It worked out beautifully. She had kept a vigil beside the neonatal incubator all night, assisted by Edward as needed, and, hour by hour, the child improved. They were able to slowly unhook him from fluids, oxygen supplementation, and even the feeding tube.

Only one question remained: did it do any good?

Did the boy’s rallying health succeed in returning stability to the triple helices? She knew that was Edward’s hope. They both awaited Petra’s answer.

As Lisa fed the child with a bottle, Edward retired to a computer workstation in a neighboring cubicle. Both were lost to their own worries. Concern for the child’s well-being had staved off her terror for the past day, gave her something to focus on. She knew Kat was somewhere in this lab complex, but where was her friend holed up? For that matter, where was this lab?

So far, both Petra and Edward had treated her with a modicum of respect, appreciating and needing her help. She remembered those digitized words, a cold warning: Prove your usefulness, and you both continue to live.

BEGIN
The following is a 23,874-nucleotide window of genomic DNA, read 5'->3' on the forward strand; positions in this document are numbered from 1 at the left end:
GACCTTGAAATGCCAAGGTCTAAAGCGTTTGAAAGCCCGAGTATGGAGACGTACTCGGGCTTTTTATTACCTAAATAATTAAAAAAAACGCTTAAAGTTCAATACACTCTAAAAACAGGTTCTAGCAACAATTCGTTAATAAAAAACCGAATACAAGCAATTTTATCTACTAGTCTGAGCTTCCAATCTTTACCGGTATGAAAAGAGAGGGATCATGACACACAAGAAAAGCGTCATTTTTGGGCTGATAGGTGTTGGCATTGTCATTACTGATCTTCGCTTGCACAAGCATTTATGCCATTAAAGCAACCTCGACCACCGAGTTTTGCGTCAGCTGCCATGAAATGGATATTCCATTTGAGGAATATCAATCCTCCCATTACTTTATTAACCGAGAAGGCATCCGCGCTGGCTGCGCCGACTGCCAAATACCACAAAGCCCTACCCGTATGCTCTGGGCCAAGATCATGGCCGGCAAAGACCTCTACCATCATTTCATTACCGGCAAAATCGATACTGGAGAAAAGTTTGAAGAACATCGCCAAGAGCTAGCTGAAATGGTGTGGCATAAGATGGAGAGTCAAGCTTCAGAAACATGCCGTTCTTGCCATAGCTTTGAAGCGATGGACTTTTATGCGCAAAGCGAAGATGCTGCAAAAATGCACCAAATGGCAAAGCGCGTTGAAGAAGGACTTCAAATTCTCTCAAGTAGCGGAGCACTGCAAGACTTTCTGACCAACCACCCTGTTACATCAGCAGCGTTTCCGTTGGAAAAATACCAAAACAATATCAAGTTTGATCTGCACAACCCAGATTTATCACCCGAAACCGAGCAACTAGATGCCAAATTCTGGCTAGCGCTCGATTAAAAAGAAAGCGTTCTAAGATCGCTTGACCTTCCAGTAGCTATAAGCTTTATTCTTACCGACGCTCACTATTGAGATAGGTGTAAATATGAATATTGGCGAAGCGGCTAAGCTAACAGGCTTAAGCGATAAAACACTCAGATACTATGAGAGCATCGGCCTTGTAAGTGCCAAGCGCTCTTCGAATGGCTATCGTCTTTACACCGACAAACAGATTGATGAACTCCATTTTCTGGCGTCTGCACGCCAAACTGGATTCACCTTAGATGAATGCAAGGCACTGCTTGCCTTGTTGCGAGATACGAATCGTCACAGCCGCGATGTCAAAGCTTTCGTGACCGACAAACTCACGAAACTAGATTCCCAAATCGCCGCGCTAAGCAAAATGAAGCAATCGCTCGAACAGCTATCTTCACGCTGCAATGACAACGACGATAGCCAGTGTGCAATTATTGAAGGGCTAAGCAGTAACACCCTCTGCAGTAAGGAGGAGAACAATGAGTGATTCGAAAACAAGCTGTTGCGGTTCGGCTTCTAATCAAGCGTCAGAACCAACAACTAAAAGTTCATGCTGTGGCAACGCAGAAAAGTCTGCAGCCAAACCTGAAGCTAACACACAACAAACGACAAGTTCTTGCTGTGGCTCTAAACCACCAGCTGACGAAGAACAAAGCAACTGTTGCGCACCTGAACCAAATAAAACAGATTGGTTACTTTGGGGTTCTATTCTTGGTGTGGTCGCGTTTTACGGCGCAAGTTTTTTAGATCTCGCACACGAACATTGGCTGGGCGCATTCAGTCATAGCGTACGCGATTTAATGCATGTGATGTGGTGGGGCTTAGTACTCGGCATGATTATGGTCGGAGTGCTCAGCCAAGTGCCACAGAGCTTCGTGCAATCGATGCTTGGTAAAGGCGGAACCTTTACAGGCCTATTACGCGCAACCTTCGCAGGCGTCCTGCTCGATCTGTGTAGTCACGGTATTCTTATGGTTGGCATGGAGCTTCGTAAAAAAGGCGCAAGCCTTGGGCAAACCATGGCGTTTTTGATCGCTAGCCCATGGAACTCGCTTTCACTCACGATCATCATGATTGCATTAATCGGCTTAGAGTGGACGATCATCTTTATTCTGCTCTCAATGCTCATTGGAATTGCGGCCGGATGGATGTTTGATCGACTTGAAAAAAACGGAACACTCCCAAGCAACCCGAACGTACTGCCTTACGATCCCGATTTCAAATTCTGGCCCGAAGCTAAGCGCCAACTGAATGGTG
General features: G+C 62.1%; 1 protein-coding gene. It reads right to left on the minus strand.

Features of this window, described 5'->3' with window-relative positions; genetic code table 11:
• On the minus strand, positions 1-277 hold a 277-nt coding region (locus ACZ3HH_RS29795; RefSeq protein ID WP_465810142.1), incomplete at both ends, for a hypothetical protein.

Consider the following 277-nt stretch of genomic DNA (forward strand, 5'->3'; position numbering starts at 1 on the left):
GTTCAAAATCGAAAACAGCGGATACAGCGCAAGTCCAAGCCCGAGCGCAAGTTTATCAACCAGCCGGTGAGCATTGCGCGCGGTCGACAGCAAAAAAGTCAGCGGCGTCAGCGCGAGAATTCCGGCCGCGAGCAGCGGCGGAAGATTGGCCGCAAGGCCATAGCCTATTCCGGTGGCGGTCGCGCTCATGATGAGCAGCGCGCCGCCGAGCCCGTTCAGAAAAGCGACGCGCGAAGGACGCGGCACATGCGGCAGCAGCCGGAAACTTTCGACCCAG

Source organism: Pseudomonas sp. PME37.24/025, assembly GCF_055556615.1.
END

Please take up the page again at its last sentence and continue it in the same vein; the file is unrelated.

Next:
With the child doing better, Lisa’s usefulness was about to come to an end.

Then what?

She remembered who had assigned her to this job in the first place, picturing his kind face, his soft words.

Thank you, Dr. Cummings, for agreeing to help my grandnephew.

Anger raged inside her against that cool, calm demeanor of Robert Gant. She knew how much pain and suffering and loss it cost to bring this special child into existence, to this place and time. Still, she could not blame the child for such atrocities. The boy might have been born out of blood and heartbreak—but he was still an innocent.

The child finished suckling, the bottle was empty. Those big eyes drooped, heavy with milk-sodden drowsiness. Lisa let him drift into slumber, oblivious to the horrors beyond the clear plastic walls of his incubator.

She turned to Edward and limped over to him, favoring her aching ankle. Up on the wall, a camera tracked her path, swiveling to follow her. She wondered if Robert Gant watched her or merely some bored guard.

Exhausted, Lisa was beyond subtlety or subterfuge. “Edward, what are you trying to accomplish with these triple helices?”

He swung around on his desk chair. “Ah, I can’t speak to the goal of my financial benefactors. All I know is my purpose in the grand scheme of things.”

“And that’s what?”

He raised an eyebrow, belying the hubris that followed. “To forge the key to life itself.”